Your Guide to a Career in Nursing Informatics

Written by Coursera Staff • Updated on

Nursing informatics is a growing component of the health care field that combines patient care with data and technology. Learn how nursing informatics works to improve patient care and outcomes through the analysis of data and innovative technologies.

[Featured image] A nursing informatics specialist in maroon scrubs accesses a patient database at a standing workstation in a hospital.

Because nursing informatics is a specialized nursing field, you can enter it with a nursing degree and licensure as an RN. Certification and graduate degrees are common and highly sought after, but they are not always required. 

The job outlook and annual earnings for this profession continue to rise and are projected to grow with increased demand for medical professionals and technological advances in health care. Read on to learn more about this interesting arm of the nursing profession. 

What is nursing informatics?

Nursing informatics is the practice of using data and technology to improve patient experience and outcomes within health care. Nursing informatics analysts (sometimes called specialists) analyze and collect data and use the findings to build and create new technology or improve existing systems to improve patient care and safety. Nursing informatics also includes developing new health care policies based on data to benefit patients and the community. Nursing informatics analysts might also educate and train clinical staff members on new policies, informational systems, or software changes. 

Why is nursing informatics important?

Nursing informatics allows technological innovation in the field of nursing in a way that advocates for and promotes patient care beyond one-on-one clinical nursing. Nursing informatics harnesses information technology and health care to provide evidence-based approaches and methodologies to nursing and general health care. 

Nursing informatics objectively and statistically examines data that can be hard to quantify. Patient care is subjective in many ways, but the hope is that using data-driven approaches to nursing will improve patient care meaningfully and enhance the clinical experience for providers and patients. It’s truly the future as more health care systems and facilities move to software, hardware, and cloud-based storage. 

What are the primary duties and responsibilities of a nursing informatics role?

A nursing informatics role's primary duties and responsibilities are to correctly and accurately collect and analyze data and use it to improve patient care. A nursing informatics analyst focuses on creating solutions, implementing new systems to achieve these goals, and disseminating that information to health care providers and other stakeholders.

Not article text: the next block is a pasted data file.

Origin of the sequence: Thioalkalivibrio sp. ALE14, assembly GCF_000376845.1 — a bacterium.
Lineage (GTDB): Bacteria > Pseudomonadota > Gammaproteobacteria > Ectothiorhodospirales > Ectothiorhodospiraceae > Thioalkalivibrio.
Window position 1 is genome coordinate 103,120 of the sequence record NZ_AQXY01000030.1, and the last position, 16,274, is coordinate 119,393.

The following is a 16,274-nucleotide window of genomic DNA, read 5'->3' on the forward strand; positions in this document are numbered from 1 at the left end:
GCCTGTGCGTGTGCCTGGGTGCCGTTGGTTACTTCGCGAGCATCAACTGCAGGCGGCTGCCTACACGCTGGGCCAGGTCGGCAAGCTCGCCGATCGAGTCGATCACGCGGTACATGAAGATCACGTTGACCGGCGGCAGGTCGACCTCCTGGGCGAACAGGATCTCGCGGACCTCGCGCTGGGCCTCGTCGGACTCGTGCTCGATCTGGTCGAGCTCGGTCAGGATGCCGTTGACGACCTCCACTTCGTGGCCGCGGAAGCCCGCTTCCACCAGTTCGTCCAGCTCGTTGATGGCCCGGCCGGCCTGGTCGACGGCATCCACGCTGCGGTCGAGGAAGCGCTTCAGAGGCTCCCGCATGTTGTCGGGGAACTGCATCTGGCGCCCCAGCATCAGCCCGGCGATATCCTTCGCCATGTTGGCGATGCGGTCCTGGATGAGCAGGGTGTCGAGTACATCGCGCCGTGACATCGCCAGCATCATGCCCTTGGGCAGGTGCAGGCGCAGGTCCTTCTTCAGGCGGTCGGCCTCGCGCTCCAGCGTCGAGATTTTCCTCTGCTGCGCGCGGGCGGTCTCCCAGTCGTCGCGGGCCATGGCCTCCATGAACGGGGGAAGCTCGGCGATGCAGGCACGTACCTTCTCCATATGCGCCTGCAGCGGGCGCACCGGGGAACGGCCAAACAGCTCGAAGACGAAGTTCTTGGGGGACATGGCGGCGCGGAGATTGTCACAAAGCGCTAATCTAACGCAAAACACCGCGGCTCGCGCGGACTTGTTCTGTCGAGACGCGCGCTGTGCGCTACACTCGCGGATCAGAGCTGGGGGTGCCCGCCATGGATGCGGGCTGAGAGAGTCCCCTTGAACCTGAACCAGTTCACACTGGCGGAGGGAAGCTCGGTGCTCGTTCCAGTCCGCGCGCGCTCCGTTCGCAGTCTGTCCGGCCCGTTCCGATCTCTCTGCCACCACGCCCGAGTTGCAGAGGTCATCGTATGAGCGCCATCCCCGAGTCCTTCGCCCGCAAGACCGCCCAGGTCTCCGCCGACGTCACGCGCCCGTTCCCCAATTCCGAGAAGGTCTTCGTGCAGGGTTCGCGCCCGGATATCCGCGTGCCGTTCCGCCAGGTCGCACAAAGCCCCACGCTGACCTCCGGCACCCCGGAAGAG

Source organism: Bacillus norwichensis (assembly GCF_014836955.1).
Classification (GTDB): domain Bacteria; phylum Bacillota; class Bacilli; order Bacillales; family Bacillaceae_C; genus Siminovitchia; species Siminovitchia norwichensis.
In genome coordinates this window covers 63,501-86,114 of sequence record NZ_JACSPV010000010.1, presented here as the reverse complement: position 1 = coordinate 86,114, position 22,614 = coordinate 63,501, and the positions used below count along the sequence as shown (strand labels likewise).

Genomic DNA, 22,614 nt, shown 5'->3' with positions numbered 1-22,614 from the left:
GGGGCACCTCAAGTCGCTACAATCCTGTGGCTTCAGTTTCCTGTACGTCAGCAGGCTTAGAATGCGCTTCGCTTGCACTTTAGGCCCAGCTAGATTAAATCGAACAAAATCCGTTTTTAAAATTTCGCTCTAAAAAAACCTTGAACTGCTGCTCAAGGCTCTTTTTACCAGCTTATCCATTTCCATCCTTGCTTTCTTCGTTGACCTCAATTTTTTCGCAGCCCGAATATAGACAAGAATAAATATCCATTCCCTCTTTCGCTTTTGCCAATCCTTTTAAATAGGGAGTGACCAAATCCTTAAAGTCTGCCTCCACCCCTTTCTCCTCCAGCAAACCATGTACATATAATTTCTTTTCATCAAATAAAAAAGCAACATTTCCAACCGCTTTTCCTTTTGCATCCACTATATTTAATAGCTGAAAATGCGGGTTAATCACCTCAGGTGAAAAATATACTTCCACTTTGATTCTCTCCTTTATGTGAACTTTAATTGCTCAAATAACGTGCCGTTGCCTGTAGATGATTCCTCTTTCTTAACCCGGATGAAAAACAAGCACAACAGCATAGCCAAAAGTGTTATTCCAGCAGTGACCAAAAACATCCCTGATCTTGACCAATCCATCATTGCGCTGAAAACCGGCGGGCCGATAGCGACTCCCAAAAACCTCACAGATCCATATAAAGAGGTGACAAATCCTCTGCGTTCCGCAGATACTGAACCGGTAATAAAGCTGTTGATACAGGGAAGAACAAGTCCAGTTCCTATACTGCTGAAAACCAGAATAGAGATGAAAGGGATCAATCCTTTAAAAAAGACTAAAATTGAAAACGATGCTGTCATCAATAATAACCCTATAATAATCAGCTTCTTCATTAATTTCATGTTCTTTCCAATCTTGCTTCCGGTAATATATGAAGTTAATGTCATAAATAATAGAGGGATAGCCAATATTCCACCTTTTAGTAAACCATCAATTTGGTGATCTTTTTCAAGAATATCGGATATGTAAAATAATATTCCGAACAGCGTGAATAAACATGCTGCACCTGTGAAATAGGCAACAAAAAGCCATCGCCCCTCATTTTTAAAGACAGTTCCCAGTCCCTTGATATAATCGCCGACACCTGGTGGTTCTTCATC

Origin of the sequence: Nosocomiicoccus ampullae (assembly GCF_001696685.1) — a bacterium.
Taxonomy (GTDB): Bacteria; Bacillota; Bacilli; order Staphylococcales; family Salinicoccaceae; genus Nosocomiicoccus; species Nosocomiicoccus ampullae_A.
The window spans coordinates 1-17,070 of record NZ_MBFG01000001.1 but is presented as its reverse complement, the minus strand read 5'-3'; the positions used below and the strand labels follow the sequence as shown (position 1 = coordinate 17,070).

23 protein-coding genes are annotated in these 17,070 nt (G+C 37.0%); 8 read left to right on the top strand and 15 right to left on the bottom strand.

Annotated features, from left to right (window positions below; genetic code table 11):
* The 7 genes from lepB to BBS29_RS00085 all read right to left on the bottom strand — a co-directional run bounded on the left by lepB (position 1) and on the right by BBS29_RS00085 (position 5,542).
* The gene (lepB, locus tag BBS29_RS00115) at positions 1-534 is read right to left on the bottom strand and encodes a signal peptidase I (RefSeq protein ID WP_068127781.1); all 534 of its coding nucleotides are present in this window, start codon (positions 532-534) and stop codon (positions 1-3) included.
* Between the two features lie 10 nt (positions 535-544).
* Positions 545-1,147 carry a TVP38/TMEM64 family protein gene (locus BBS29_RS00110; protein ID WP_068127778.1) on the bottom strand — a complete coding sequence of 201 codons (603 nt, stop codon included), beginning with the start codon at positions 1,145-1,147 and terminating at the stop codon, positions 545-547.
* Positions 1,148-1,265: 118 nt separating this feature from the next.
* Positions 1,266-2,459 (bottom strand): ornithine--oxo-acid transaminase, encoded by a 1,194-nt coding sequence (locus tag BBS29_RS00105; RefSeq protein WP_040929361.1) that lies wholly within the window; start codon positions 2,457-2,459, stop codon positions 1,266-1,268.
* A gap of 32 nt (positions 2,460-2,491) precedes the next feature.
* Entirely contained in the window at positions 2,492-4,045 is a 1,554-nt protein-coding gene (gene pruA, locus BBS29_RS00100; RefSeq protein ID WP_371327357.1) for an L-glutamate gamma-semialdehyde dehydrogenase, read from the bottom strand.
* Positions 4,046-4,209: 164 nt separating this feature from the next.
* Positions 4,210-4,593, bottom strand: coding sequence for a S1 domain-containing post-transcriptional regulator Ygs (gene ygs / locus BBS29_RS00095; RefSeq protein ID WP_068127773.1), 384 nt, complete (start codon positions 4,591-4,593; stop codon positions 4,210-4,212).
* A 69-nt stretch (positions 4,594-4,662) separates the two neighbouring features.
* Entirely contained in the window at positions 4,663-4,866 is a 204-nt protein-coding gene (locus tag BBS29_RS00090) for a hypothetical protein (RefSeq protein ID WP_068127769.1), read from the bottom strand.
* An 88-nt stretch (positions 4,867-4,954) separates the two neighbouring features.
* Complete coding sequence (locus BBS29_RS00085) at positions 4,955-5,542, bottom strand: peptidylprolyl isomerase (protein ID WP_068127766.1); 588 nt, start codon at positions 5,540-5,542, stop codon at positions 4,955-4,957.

Communicating the process

As a nursing informatics analyst, you will implement processes you monitor and manage. For example, you might decide how to properly enter data into an organization's electronic health record (EHR) system. Correct and accurate information is critical to data collection and, more importantly, patient safety. A nursing informatics analyst communicates processes for systems like data collection and educates clinical staff members on the importance of these processes. 

At this point, the clinical and technological sides of things come together. Health care providers need a data entry process that is mindful of their needs. Since nursing informatics specialists have a nursing background and clinical experience, they can bridge that gap and communicate processes so that health care providers can understand and appreciate. 

Implementing new technology

Analyzing data and implementing change based on those outcomes is key to the work of a nursing informatics professional. Results from the 2020 HIMSS Nursing Informatics Workforce Survey found that the top three responsibilities of nursing informatics are systems implementation (44 per cent), utilization/optimization (41 per cent), and systems development (34 per cent) [1]. An example of new technology could be an EHR or point-of-care data management system. 

Validating data

Like putting together the puzzle pieces, an essential part of a nursing informatics role is assessing the validity of available data and making something of it. A clinical background with computer science and information technology training comes in handy while sifting through copious amounts of data, pulling it all together in a useful, meaningful way. A nursing informatics analyst understands the data and uses it to develop systems for implementing policy changes. 

What qualifications and certifications are required to work in nursing informatics?